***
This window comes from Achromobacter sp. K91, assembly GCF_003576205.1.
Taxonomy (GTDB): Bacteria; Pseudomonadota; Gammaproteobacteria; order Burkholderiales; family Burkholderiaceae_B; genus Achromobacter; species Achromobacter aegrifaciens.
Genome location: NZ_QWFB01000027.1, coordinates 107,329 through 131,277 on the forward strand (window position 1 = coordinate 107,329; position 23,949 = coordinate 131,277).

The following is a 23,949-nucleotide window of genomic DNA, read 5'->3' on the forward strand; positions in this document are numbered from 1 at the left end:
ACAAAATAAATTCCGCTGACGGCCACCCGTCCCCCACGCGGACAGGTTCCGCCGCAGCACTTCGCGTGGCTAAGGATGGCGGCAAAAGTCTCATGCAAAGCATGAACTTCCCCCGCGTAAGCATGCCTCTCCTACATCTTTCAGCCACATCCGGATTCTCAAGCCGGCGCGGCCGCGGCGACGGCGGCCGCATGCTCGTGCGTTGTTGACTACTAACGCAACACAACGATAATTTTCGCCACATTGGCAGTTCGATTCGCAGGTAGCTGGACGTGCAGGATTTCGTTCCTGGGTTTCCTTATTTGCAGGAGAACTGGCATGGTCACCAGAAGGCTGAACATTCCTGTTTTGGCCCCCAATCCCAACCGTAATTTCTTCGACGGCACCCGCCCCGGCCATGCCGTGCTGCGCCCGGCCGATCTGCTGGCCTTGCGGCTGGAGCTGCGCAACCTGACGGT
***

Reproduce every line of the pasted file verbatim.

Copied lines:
This window comes from Achromobacter sp. K91, assembly GCF_003576205.1.
Taxonomy (GTDB): Bacteria; Pseudomonadota; Gammaproteobacteria; order Burkholderiales; family Burkholderiaceae_B; genus Achromobacter; species Achromobacter aegrifaciens.
Genome location: NZ_QWFB01000027.1, coordinates 107,329 through 131,277 on the forward strand (window position 1 = coordinate 107,329; position 23,949 = coordinate 131,277).

The following is a 23,949-nucleotide window of genomic DNA, read 5'->3' on the forward strand; positions in this document are numbered from 1 at the left end:
ACAAAATAAATTCCGCTGACGGCCACCCGTCCCCCACGCGGACAGGTTCCGCCGCAGCACTTCGCGTGGCTAAGGATGGCGGCAAAAGTCTCATGCAAAGCATGAACTTCCCCCGCGTAAGCATGCCTCTCCTACATCTTTCAGCCACATCCGGATTCTCAAGCCGGCGCGGCCGCGGCGACGGCGGCCGCATGCTCGTGCGTTGTTGACTACTAACGCAACACAACGATAATTTTCGCCACATTGGCAGTTCGATTCGCAGGTAGCTGGACGTGCAGGATTTCGTTCCTGGGTTTCCTTATTTGCAGGAGAACTGGCATGGTCACCAGAAGGCTGAACATTCCTGTTTTGGCCCCCAATCCCAACCGTAATTTCTTCGACGGCACCCGCCCCGGCCATGCCGTGCTGCGCCCGGCCGATCTGCTGGCCTTGCGGCTGGAGCTGCGCAACCTGACGGT